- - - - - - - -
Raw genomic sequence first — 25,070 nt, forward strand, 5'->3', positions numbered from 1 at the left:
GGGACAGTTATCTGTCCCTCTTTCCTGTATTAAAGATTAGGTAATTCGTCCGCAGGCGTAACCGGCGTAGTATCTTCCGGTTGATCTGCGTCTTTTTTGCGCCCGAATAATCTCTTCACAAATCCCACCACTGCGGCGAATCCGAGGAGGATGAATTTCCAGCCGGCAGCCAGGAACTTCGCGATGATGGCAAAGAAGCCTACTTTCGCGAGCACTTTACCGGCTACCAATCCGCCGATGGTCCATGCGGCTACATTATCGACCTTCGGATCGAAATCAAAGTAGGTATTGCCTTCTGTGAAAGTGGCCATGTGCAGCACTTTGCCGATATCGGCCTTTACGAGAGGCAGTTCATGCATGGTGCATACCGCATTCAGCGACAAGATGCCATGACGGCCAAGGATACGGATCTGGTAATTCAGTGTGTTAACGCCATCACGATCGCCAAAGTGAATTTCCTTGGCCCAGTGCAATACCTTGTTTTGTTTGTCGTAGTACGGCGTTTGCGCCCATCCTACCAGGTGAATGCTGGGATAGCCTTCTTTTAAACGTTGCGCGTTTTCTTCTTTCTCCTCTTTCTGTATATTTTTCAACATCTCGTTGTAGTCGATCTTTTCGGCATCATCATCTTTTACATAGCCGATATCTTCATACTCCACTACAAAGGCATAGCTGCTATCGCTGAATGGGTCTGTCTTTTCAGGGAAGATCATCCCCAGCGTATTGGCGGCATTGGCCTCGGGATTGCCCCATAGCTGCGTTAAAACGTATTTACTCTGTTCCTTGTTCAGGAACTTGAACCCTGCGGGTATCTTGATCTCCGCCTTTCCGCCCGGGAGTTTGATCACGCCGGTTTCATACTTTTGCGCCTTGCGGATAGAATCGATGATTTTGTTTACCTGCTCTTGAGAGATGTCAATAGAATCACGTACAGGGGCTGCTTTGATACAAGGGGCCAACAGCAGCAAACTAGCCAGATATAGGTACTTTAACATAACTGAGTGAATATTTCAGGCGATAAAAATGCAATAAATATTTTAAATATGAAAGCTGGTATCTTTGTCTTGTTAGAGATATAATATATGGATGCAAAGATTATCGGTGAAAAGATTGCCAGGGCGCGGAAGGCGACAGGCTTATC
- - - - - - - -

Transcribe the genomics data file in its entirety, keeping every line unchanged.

Raw genomic sequence first — 25,070 nt, forward strand, 5'->3', positions numbered from 1 at the left:
GGGACAGTTATCTGTCCCTCTTTCCTGTATTAAAGATTAGGTAATTCGTCCGCAGGCGTAACCGGCGTAGTATCTTCCGGTTGATCTGCGTCTTTTTTGCGCCCGAATAATCTCTTCACAAATCCCACCACTGCGGCGAATCCGAGGAGGATGAATTTCCAGCCGGCAGCCAGGAACTTCGCGATGATGGCAAAGAAGCCTACTTTCGCGAGCACTTTACCGGCTACCAATCCGCCGATGGTCCATGCGGCTACATTATCGACCTTCGGATCGAAATCAAAGTAGGTATTGCCTTCTGTGAAAGTGGCCATGTGCAGCACTTTGCCGATATCGGCCTTTACGAGAGGCAGTTCATGCATGGTGCATACCGCATTCAGCGACAAGATGCCATGACGGCCAAGGATACGGATCTGGTAATTCAGTGTGTTAACGCCATCACGATCGCCAAAGTGAATTTCCTTGGCCCAGTGCAATACCTTGTTTTGTTTGTCGTAGTACGGCGTTTGCGCCCATCCTACCAGGTGAATGCTGGGATAGCCTTCTTTTAAACGTTGCGCGTTTTCTTCTTTCTCCTCTTTCTGTATATTTTTCAACATCTCGTTGTAGTCGATCTTTTCGGCATCATCATCTTTTACATAGCCGATATCTTCATACTCCACTACAAAGGCATAGCTGCTATCGCTGAATGGGTCTGTCTTTTCAGGGAAGATCATCCCCAGCGTATTGGCGGCATTGGCCTCGGGATTGCCCCATAGCTGCGTTAAAACGTATTTACTCTGTTCCTTGTTCAGGAACTTGAACCCTGCGGGTATCTTGATCTCCGCCTTTCCGCCCGGGAGTTTGATCACGCCGGTTTCATACTTTTGCGCCTTGCGGATAGAATCGATGATTTTGTTTACCTGCTCTTGAGAGATGTCAATAGAATCACGTACAGGGGCTGCTTTGATACAAGGGGCCAACAGCAGCAAACTAGCCAGATATAGGTACTTTAACATAACTGAGTGAATATTTCAGGCGATAAAAATGCAATAAATATTTTAAATATGAAAGCTGGTATCTTTGTCTTGTTAGAGATATAATATATGGATGCAAAGATTATCGGTGAAAAGATTGCCAGGGCGCGGAAGGCGACAGGCTTATC